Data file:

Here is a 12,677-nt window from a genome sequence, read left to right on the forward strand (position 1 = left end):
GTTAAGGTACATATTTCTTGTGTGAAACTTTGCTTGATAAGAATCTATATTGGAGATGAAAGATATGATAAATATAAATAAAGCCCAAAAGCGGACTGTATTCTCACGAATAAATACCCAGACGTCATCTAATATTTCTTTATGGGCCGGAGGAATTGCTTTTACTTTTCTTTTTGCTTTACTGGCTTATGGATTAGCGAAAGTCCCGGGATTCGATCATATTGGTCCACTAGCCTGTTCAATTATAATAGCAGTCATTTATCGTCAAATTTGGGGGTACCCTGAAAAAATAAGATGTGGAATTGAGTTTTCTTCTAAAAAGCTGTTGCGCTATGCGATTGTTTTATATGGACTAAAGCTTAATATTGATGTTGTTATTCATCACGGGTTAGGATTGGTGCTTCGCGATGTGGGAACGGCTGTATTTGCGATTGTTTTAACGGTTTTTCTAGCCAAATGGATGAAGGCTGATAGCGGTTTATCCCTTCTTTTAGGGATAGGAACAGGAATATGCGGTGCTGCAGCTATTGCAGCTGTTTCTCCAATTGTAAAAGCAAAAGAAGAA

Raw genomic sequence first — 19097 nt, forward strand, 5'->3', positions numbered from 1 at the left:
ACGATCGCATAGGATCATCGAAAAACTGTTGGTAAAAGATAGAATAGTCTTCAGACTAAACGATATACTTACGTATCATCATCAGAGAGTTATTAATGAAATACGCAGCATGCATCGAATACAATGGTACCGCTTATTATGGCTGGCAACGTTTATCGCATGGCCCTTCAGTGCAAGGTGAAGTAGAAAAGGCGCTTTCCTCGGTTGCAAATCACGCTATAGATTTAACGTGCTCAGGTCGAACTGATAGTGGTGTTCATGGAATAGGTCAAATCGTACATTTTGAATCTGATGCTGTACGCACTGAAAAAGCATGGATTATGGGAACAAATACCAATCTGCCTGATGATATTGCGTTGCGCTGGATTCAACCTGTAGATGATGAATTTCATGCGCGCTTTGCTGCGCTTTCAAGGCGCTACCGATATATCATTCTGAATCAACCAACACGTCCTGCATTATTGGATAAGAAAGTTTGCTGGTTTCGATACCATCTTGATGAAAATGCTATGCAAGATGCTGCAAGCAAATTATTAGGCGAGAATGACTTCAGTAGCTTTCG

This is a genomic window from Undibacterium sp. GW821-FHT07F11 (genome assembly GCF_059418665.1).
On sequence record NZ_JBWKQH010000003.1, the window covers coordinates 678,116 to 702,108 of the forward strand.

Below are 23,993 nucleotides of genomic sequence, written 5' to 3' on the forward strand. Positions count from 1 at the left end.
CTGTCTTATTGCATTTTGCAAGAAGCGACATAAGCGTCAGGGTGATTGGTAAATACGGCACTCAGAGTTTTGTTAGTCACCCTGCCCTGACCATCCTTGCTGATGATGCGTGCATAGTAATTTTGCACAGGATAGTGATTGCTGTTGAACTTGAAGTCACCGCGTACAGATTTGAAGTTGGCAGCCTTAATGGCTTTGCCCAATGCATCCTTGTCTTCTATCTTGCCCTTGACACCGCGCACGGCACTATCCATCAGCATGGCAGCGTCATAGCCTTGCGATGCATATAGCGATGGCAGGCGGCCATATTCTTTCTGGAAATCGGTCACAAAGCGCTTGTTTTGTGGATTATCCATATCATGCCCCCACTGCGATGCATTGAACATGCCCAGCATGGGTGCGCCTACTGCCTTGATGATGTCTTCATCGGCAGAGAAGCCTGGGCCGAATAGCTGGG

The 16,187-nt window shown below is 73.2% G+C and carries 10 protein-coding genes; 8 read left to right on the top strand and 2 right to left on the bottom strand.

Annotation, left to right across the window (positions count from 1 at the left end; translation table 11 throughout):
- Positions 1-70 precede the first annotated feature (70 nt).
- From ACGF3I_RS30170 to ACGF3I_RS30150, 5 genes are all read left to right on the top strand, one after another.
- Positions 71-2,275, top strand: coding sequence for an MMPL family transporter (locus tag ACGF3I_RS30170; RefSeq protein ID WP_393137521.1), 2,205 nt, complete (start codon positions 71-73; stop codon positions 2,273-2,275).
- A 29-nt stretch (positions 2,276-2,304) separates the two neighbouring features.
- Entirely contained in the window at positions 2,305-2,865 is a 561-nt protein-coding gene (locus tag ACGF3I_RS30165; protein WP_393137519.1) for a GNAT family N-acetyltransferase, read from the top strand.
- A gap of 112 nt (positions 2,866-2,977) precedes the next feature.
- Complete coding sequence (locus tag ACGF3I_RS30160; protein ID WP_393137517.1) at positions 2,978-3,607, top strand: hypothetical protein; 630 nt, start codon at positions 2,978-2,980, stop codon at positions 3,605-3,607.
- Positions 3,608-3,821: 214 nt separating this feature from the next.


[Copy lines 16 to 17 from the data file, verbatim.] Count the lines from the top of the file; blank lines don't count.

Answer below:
- A gap of 112 nt (positions 2,866-2,977) precedes the next feature.
- Complete coding sequence (locus tag ACGF3I_RS30160; protein ID WP_393137517.1) at positions 2,978-3,607, top strand: hypothetical protein; 630 nt, start codon at positions 2,978-2,980, stop codon at positions 3,605-3,607.